• Last modified 302 days ago (July 27, 2023)


Resentencing not needed after all

Life delivers its sentence before court can

Staff writer

A rural Marion man who appealed his 22½-year prison sentence because he disagreed with a criminal history score used to determine the sentence’s length would have had his day in court for a new sentencing last week — except that he died three days before the hearing.

Initially charged Oct. 28, 2020, with first-degree murder in the death April 8, 2020, of Wichita resident Shalan Niccole Gannon, 27, Robert B. Mans, 51, pleaded no contest April 18, 2022, to voluntary manslaughter and aggravated battery.

Even before judge Mark Braun told Mans his sentence, Mans’ lawyer objected to a score used for his criminal history.

Mans and his lawyer thought his criminal history score should have been a “B,” the second most serious score. Instead, pre-sentencing investigators gave him a score of “A,” the most serious.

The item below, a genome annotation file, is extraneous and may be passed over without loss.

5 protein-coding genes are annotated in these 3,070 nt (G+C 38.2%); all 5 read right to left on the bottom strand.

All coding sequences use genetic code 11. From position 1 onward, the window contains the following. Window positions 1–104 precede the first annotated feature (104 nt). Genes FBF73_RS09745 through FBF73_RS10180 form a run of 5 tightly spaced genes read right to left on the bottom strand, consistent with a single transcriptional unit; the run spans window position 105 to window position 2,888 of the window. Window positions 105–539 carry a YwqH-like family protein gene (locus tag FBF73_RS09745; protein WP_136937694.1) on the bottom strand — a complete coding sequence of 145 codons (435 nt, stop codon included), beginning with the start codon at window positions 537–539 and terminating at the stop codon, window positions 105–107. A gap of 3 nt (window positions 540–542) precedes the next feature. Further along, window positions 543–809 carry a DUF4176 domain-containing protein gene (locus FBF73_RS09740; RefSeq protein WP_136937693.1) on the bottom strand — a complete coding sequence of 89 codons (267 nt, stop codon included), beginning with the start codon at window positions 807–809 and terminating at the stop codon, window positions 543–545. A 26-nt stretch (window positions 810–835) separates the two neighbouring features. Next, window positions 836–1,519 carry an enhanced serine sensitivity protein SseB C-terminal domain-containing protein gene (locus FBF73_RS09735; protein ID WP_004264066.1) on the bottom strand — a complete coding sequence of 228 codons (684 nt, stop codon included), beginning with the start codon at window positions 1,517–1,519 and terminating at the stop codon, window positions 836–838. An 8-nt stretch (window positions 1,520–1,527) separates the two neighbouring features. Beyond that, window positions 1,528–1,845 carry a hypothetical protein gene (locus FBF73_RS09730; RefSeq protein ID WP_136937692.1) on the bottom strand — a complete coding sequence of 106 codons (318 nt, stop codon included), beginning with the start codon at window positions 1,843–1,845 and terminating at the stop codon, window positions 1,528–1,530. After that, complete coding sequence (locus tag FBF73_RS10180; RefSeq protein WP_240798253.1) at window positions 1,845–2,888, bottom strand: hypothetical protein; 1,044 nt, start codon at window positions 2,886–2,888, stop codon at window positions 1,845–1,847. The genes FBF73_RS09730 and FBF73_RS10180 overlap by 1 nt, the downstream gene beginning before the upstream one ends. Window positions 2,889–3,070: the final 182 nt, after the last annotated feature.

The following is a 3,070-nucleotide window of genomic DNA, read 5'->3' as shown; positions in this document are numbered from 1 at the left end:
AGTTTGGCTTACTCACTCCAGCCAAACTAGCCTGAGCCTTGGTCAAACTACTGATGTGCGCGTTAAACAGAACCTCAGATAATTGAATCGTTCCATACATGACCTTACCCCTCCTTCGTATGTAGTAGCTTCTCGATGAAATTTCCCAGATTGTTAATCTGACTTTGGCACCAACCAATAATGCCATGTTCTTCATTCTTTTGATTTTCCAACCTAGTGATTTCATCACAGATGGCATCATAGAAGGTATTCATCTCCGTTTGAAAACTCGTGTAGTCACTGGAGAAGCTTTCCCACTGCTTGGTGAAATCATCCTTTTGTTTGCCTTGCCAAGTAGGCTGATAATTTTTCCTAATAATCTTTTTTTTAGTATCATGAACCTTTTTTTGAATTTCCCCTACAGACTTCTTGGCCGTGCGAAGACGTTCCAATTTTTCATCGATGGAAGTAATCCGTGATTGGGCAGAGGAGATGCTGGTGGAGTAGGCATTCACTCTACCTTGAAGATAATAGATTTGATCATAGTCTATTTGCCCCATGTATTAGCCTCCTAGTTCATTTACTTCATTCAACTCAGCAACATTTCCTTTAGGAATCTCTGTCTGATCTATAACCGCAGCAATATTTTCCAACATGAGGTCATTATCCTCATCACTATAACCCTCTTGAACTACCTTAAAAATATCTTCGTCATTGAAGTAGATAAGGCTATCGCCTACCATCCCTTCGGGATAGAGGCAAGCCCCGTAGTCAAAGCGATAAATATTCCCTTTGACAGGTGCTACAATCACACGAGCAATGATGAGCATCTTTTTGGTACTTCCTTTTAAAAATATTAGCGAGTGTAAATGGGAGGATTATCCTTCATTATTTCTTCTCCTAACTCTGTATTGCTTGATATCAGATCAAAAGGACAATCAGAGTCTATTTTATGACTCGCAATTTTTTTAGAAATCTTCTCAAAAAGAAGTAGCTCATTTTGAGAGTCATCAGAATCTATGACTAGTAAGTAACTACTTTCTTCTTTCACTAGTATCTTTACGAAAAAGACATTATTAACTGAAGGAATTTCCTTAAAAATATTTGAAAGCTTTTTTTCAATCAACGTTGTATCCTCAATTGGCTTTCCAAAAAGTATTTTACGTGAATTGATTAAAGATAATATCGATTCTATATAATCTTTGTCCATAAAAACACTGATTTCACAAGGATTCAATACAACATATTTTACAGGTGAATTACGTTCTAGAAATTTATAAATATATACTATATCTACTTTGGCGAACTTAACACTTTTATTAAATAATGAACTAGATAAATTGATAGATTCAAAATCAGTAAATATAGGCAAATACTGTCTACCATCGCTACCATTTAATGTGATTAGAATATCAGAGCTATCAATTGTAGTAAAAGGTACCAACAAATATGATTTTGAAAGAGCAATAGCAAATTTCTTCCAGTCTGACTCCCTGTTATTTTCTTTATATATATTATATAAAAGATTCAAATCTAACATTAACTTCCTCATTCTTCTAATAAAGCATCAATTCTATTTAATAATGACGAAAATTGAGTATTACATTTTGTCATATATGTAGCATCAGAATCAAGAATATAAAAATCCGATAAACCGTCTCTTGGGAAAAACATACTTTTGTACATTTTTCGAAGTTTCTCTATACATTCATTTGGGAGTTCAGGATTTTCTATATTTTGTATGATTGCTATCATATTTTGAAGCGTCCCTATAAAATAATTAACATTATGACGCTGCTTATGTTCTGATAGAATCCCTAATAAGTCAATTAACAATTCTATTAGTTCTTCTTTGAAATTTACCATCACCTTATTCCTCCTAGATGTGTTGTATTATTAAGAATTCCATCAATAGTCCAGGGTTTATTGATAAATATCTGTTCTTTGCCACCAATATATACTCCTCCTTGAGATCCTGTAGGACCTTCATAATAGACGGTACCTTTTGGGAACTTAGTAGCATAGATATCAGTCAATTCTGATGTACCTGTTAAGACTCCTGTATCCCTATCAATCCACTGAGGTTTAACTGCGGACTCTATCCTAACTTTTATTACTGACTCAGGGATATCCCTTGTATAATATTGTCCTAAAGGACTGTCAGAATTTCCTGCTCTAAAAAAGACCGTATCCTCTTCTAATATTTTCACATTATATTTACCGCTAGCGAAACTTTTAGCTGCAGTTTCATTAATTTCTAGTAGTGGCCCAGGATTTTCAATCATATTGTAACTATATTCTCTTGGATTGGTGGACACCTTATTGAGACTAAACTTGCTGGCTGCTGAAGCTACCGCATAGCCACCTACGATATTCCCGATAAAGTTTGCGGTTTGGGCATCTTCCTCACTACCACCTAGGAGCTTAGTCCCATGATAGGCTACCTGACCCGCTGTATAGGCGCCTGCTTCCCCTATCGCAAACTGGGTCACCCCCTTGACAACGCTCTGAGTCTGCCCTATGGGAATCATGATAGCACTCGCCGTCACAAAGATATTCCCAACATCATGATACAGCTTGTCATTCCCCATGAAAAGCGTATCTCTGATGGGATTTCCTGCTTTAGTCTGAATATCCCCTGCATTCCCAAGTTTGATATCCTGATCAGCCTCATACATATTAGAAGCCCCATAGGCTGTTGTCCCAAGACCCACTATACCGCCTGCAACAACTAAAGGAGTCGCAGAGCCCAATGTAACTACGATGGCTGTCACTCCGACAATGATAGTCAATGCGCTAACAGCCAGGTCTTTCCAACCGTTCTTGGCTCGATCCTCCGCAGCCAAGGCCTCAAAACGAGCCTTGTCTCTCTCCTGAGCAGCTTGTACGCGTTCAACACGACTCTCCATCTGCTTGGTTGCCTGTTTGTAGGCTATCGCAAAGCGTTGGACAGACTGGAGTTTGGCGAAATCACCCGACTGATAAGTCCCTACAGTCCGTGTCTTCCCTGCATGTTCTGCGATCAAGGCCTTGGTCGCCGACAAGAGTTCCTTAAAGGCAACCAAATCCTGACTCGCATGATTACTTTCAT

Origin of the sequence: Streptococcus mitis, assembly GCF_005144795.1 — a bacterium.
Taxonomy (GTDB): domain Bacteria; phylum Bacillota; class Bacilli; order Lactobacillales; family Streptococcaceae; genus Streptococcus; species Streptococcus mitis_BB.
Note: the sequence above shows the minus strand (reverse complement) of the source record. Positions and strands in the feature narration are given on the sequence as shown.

Ruling that circumstances aggravated his crime, Braun handed Mans consecutive sentences of 228 months in prison for voluntary manslaughter and 43 months for aggravated battery.

Because the sentences were to run consecutively, this meant Mans would remain in prison 22½ years.

Braun also originally ordered Mans to register as a violent offender and to pay $8,962.25. Of that, $3,224.25 was restitution to a crime victims compensation board.

In ruling on an appeal in the case, the state appellate court agreed in part and disagreed in part with Mans’s sentence.

The court remanded the case back to district court, and a new sentencing hearing was to have been conducted July 18.

Mans died July 15 at Lansing prison. Cause of death was not disclosed.

Evidence indicated Gannon was killed at property owned by Mans’s in Canada.

She was reported missing three days later. Her body was found in the Ninnescah River in rural Sumner County two months after that.

Last modified July 27, 2023